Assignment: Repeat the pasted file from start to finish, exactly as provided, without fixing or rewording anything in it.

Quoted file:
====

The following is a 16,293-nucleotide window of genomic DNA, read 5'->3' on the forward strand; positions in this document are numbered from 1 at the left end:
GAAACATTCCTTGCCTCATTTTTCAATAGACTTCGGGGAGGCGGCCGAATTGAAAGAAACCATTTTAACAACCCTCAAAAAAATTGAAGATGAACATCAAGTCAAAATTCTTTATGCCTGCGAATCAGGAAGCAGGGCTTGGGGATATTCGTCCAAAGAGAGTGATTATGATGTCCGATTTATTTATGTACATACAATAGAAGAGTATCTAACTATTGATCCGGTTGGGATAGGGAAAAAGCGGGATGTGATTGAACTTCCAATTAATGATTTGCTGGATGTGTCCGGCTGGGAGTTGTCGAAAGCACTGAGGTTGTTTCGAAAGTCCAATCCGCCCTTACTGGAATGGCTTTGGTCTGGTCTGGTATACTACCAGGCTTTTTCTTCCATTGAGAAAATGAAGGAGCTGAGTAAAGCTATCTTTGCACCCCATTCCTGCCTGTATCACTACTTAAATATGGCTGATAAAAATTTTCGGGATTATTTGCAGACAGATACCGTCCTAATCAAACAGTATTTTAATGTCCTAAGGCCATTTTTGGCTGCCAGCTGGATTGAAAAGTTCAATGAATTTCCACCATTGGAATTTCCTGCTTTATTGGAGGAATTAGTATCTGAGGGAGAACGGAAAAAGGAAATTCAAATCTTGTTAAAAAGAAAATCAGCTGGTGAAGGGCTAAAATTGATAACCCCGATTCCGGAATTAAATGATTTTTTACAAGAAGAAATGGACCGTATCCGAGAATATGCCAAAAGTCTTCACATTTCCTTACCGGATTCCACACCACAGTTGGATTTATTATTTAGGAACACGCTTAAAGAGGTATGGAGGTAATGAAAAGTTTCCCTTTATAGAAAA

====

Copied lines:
The following is a 16,293-nucleotide window of genomic DNA, read 5'->3' on the forward strand; positions in this document are numbered from 1 at the left end:
GAAACATTCCTTGCCTCATTTTTCAATAGACTTCGGGGAGGCGGCCGAATTGAAAGAAACCATTTTAACAACCCTCAAAAAAATTGAAGATGAACATCAAGTCAAAATTCTTTATGCCTGCGAATCAGGAAGCAGGGCTTGGGGATATTCGTCCAAAGAGAGTGATTATGATGTCCGATTTATTTATGTACATACAATAGAAGAGTATCTAACTATTGATCCGGTTGGGATAGGGAAAAAGCGGGATGTGATTGAACTTCCAATTAATGATTTGCTGGATGTGTCCGGCTGGGAGTTGTCGAAAGCACTGAGGTTGTTTCGAAAGTCCAATCCGCCCTTACTGGAATGGCTTTGGTCTGGTCTGGTATACTACCAGGCTTTTTCTTCCATTGAGAAAATGAAGGAGCTGAGTAAAGCTATCTTTGCACCCCATTCCTGCCTGTATCACTACTTAAATATGGCTGATAAAAATTTTCGGGATTATTTGCAGACAGATACCGTCCTAATCAAACAGTATTTTAATGTCCTAAGGCCATTTTTGGCTGCCAGCTGGATTGAAAAGTTCAATGAATTTCCACCATTGGAATTTCCTGCTTTATTGGAGGAATTAGTATCTGAGGGAGAACGGAAAAAGGAAATTCAAATCTTGTTAAAAAGAAAATCAGCTGGTGAAGGGCTAAAATTGATAACCCCGATTCCGGAATTAAATGATTTTTTACAAGAAGAAATGGACCGTATCCGAGAATATGCCAAAAGTCTTCACATTTCCTTACCGGATTCCACACCACAGTTGGATTTATTATTTAGGAACACGCTTAAAGAGGTATGGAGGTAATGAAAAGTTTCCCTTTATAGAAAA